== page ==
We employ Gated Recurrent Units (GRU) as the RNN cells in SeqXY2SeqZ. At each step, a hidden state is produced, and the hidden state at the last step is leveraged by the RNN decoder to predict a tube for the reconstruction of a shape conditioned on , where .
Location embedding. Although we could employ three different location embedding matrices to hold embeddings for locations along the X, Y, and Z axes separately, we use , and in a shareable manner. For example, we can employ the same location embedding matrix on the plane used for indexing the 1D tubes, such as in the case shown in Fig. 1. In our experiments, we justify that we can even employ only one location embedding matrix along all three axes, that is . The shareable location embeddings significantly increase the memory efficiency of SeqXY2SeqZ.
RNN decoder. With the hidden state from the RNN encoder, the RNN decoder needs to generate a tube for the shape indicated by condition via sequentially predicting the start and end locations of each occupancy segment . To interpret the prediction of tubes with no occupancy segments, we include an additional global occupancy indicator that the decoder predicts first, where indicates that there are occupancy segments in the current tube.
We denote as the concatenation of and , such that , where each element in is uniformly denoted as and . Note that the start and end points and are discrete voxel locations, which we interpret as class labels. In each step, the RNN decoder selects a discrete label to determine either start or end location. Therefore, we leverage the following cross entropy classification loss to push the decoder to predict the correct label sequence as accurately as possible under the training set,
where is the -th element in the sequence , represents the elements in front of , is the probability of correctly predicting the -th element according to the previous elements and the hidden state from the encoder. Finally, our objective function is given as
where denotes the parameters of the RNN encoder and decoder, is the shape condition, which is fixed or trainable depending on the application, and the location embedding matrices could be shareable.
Training progress in a step by step manner is shown in Fig. 2(b). At the -th step, element in sequence
is predicted through a softmax layer. For example,is either true or false for the global occupancy indicator , and and are the start and end locations and of the occupancy segment in the range of , etc. In addition, for each we look up its location embedding from the location embedding matrix of the coordinate axis corresponding to the tube direction. The embedding is then used in the prediction of at the next step. For example, in the tubelization along the Z axis demonstrated in Fig. 1, is looked up in , such that , where each row of represents an embedding for a location, and two additional rows for a true or false of .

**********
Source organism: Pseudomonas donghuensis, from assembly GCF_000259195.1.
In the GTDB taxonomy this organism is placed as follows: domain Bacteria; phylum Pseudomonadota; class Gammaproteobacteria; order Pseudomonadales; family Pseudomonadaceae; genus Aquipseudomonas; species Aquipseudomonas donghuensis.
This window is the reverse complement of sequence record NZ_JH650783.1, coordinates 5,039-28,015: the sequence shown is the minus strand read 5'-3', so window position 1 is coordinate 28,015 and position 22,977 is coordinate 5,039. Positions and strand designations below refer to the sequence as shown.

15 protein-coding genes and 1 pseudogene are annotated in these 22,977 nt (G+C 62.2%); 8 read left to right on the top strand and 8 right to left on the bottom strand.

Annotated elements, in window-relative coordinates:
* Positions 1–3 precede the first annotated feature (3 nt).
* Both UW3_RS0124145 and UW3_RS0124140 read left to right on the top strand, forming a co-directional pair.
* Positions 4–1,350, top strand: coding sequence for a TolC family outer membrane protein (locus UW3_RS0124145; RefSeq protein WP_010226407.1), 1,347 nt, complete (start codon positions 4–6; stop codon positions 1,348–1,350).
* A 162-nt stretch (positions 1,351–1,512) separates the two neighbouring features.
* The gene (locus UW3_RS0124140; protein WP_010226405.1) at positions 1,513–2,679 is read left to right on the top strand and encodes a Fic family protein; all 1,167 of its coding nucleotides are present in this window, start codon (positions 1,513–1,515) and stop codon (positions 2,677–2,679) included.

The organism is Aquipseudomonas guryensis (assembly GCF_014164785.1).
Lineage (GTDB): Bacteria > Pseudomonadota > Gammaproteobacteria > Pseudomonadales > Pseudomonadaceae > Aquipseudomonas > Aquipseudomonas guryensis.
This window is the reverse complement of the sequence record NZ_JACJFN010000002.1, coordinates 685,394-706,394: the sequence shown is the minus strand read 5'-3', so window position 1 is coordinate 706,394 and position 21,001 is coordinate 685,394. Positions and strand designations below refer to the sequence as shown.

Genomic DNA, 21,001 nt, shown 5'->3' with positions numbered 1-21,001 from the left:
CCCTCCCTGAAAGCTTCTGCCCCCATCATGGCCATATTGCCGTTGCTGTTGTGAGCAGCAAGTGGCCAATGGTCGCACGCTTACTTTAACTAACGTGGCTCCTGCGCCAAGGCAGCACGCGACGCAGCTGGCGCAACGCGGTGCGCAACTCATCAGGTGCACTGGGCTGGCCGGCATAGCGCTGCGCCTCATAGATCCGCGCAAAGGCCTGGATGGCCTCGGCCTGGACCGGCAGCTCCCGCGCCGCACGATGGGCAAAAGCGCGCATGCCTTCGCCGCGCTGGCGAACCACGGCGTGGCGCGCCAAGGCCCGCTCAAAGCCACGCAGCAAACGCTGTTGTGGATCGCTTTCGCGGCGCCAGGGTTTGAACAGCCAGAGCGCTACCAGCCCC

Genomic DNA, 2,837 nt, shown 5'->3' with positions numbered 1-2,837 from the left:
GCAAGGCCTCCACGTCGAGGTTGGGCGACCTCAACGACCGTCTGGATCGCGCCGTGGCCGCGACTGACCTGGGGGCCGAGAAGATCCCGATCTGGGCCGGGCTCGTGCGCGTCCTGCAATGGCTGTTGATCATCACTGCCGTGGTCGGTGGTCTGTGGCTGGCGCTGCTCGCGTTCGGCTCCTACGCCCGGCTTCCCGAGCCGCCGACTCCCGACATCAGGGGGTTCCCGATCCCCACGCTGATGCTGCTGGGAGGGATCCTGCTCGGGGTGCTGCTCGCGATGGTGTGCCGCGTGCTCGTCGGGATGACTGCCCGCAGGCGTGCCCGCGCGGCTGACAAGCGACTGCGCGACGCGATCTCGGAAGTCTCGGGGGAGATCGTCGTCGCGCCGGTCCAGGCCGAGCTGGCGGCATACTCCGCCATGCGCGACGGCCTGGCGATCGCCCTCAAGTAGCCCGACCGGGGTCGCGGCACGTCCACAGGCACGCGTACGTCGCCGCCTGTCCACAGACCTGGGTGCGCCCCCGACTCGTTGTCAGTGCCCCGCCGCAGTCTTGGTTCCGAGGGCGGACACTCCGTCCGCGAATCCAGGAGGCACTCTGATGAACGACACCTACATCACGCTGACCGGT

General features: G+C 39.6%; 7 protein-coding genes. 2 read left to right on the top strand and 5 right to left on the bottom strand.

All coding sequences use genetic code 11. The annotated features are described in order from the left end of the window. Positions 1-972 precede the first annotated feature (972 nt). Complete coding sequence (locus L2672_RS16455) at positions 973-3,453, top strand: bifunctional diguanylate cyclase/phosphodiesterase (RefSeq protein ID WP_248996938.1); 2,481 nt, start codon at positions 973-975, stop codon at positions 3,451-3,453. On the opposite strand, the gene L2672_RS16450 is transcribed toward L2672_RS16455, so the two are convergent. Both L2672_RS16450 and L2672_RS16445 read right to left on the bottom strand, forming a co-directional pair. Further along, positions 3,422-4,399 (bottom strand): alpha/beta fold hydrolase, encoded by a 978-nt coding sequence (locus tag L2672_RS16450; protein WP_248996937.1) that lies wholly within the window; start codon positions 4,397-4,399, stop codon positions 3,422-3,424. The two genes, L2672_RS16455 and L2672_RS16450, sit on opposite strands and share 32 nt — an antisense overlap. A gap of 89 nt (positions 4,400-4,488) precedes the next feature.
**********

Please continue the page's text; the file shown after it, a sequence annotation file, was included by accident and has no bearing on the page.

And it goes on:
Attention. Finally, we leverage a state-of-the-art attention mechanism  to increase the prediction accuracy of the predicted locations. We employ a context vector for the prediction of , where summarizes how well each step of the encoder matches the prediction of .
6 Experiments and Analysis
We employ tubelization along the Y axis in all our experiments and learn only two location embedding matrices. We share the location embedding matrices along the X and Z axes providing the 2D coordinates of tubes, such that , while we use a separate matrix along the Y axis. The location embedding is -dimensional, and the hidden state of the RNNs is also -dimensional, where the RNN encoder is bidirectional.
We train SeqXY2SeqZ using the Adam optimizer with , with a batch size of and a learning rate of in all experiments. The maximum number of steps in the encoder and decoder are 4 and 30, respectively. We employ volumetric IoU to evaluate the accuracy of the reconstructed shapes, and all reported IoU values are multiplied by .
6.1 Representation ability
Dataset. For fair comparison, we leverage five widely used categories from ShapeNetCore  in this subsection, including airplane, car, chair, rifle, and table, and keep the same train and test splitting as . The ground truth shapes are also voxelized at a resolution of , such that .